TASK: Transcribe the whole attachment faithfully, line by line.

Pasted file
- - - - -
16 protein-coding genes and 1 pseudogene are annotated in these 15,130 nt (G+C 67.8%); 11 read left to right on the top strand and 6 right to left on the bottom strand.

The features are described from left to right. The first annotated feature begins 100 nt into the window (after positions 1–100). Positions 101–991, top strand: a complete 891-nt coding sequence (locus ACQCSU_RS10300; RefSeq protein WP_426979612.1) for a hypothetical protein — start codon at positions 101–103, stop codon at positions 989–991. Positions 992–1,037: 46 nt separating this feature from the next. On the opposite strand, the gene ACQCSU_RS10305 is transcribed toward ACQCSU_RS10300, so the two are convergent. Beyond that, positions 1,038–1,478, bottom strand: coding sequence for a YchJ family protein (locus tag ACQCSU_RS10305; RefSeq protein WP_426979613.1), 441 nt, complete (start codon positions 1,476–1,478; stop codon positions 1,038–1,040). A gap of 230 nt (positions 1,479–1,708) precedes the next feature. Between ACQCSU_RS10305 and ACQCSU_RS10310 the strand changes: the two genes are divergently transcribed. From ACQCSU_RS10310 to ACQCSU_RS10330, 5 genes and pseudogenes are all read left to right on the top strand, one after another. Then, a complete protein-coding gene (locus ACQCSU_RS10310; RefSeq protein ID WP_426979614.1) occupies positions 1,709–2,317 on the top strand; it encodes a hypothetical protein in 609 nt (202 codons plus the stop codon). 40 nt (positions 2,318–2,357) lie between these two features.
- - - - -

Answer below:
16 protein-coding genes and 1 pseudogene are annotated in these 15,130 nt (G+C 67.8%); 11 read left to right on the top strand and 6 right to left on the bottom strand.

The features are described from left to right. The first annotated feature begins 100 nt into the window (after positions 1–100). Positions 101–991, top strand: a complete 891-nt coding sequence (locus ACQCSU_RS10300; RefSeq protein WP_426979612.1) for a hypothetical protein — start codon at positions 101–103, stop codon at positions 989–991. Positions 992–1,037: 46 nt separating this feature from the next. On the opposite strand, the gene ACQCSU_RS10305 is transcribed toward ACQCSU_RS10300, so the two are convergent. Beyond that, positions 1,038–1,478, bottom strand: coding sequence for a YchJ family protein (locus tag ACQCSU_RS10305; RefSeq protein WP_426979613.1), 441 nt, complete (start codon positions 1,476–1,478; stop codon positions 1,038–1,040). A gap of 230 nt (positions 1,479–1,708) precedes the next feature. Between ACQCSU_RS10305 and ACQCSU_RS10310 the strand changes: the two genes are divergently transcribed. From ACQCSU_RS10310 to ACQCSU_RS10330, 5 genes and pseudogenes are all read left to right on the top strand, one after another. Then, a complete protein-coding gene (locus ACQCSU_RS10310; RefSeq protein ID WP_426979614.1) occupies positions 1,709–2,317 on the top strand; it encodes a hypothetical protein in 609 nt (202 codons plus the stop codon). 40 nt (positions 2,318–2,357) lie between these two features.